All Aboard: Policies for Shared Prosperity in Myanmar

Story Highlights
  • The World Bank Group has prepared a series of policy notes to promote debate and ideas on inclusive growth in Myanmar as incoming policy makers prepare to take on their new roles.
  • The policy notes highlight six priority areas – access to social services, reducing rural poverty, private sector competitiveness, financial inclusion, access to energy, and public sector governance.
  • Each policy note summarizes the context and opportunities for change, including recent reforms and developments, and highlight regional experiences and lessons.

The November 8, 2015 elections in Myanmar marked a historic milestone in the country’s political and economic transition that began in 2011. Incoming policy makers are preparing to pick up the baton and deliver on the people’s strong aspirations for a peaceful and prosperous Myanmar. In this series of policy notes, the World Bank Group seeks to promote dialogue on critical development challenges and on options for policies and reforms that can contribute to shared prosperity for the people of Myanmar.

Myanmar has the potential to follow the same path of inclusive growth as other high performing countries in the region, with a real opportunity to ensure that reforms benefit more people across geographical areas, ethnic communities and income groups. Sustaining a strong pace of growth through a diversified economy is critical to achieve this with policies that can enable a structural shift to more productive and labor intensive activities.

The six interconnected areas that are highlighted in the policy notes are a selected group of issues that together could potentially to advance an agenda of shared prosperity. Each policy note summarizes the context and opportunities for change, including recent reforms and developments. They also highlight regional experiences and lessons for Myanmar.



All Aboard

English ǀ Myanmar

Closing the gap: Expanding access to social services

English ǀ Myanmar
For the country to achieve inclusive growth, Myanmar needs to prioritize investing in its people by strengthening the country's health, education, and social protection systems. To close the service delivery gap and tackle the disparities in access that exist across geographical areas and socioeconomic groups, this policy note provides options to:

• Spend better
• Reduce the many parallel financing channels and arrangements
• Make bigger room in the budget for higher spending on social sectors while implementing measures to better use existing funds
• Harmonize financing and delivery of social services in conflict-affected areas

Growing together: Reducing rural poverty in Myanmar

English ǀ Myanmar
Myanmar’s rural communities, home to 70% of the country’s population, provide the foundation for major structural transformations in Myanmar but lag furthest behind in terms of access to economic and social services. This policy note proposes a mix of options to:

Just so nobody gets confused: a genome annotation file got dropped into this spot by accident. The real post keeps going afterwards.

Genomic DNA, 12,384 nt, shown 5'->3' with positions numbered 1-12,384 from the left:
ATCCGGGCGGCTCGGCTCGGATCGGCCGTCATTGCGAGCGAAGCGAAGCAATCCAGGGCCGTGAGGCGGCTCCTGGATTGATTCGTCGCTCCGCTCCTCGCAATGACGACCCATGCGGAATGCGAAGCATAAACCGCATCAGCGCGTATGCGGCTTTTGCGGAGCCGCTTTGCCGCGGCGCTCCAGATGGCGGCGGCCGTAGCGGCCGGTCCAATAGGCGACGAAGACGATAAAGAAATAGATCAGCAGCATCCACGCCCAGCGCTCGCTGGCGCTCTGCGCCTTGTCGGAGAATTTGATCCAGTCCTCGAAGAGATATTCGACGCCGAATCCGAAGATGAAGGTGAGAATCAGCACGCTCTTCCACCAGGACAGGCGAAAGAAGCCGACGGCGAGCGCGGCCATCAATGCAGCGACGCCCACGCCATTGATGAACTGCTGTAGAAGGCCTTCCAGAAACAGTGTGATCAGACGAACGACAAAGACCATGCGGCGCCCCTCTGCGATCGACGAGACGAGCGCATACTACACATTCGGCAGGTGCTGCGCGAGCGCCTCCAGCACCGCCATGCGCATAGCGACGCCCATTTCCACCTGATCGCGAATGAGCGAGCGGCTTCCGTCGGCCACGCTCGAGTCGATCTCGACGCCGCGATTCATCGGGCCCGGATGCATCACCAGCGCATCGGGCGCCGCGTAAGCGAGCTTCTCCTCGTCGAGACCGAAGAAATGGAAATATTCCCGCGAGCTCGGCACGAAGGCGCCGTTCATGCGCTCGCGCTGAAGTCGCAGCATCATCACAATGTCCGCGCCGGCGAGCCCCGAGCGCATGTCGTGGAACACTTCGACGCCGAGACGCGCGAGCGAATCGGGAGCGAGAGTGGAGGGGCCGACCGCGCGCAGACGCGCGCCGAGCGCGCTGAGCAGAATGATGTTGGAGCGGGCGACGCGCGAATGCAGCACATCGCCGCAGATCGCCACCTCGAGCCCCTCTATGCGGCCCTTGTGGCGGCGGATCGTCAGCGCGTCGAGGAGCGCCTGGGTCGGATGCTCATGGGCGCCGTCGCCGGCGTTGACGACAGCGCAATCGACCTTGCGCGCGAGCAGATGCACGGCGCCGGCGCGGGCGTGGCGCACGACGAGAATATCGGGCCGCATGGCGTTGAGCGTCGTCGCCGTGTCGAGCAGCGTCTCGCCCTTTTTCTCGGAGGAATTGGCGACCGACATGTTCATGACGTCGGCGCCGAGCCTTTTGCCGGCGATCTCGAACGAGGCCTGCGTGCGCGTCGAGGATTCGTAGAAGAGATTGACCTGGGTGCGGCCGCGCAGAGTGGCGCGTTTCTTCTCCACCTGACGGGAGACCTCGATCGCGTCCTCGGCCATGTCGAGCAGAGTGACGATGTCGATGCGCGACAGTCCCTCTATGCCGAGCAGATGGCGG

• Boost agriculture productivity
• Increase access to services
• Use data for better targeting of public resources


Breaking business as usual: Fostering competitiveness and a dynamic environment for private sector growth

English ǀ Myanmar
The positive impact of the gradual lifting of controls over factors of production and trade flows since 2011 reflects Myanmar’s strong potential for private sector-led growth. However, Myanmar’s rankings in the Doing Business survey point to a relatively large potential to tackle regulations and boost private sector activity. This policy note presents options that could help improve:

• Effective and efficient business regulations
• Trade facilitation and policy

Financing the future: Building an open, modern, and inclusive financial system

English ǀ Myanmar
The ability of the financial sector to expand both the scale and range of products and services available to private businesses, the public sector and households could play a determining role for inclusive growth in Myanmar. This policy note proposes options to phase reforms in a way that could help the system effectively and efficiently finance inclusive growth in Myanmar, such as:

• Strengthen the financial sector legal and regulatory framework
• Modernize financial infrastructure
• Reform state-owned banks
• Expand the depth of the financial sector

Energizing Myanmar: Enhancing access to sustainable energy for all

English ǀ Myanmar
The relative impact of increasing access to energy on productivity, competitiveness and inclusive growth in Myanmar could be very significant. Access to affordable power is not only critical for the expansion of productive sectors, but is also vital for the delivery of public services in urban and rural areas. This policy note proposes a mix of options to accelerate the implementation of the National Electrification Plan in a way that can achieve:

• At least 500,000 connections per year by 2020
• Improved transparency and competition in the electricity market, private sector investments and protection of vulnerable consumers
• Greater efficiency through corporatization and commercialization
• Strategic plans with environmental and social sustainability

Participating in change: Public sector accountability to all

English ǀ Myanmar
The transparency and accountability of the public sector could be a determining factor in how well and how quickly Myanmar can take forward policies for shared prosperity. The size of general government in Myanmar has historically been small relative to the country’s large service delivery needs. This policy note proposes to build on Myanmar’s step-by-step progress over the past four years, gradually introducing:

• A fair and transparent tax system
• Transparent public expenditures
• Empowerment of local authorities to meet local needs
• Public engagement in policy reform
• Minimum standards for public services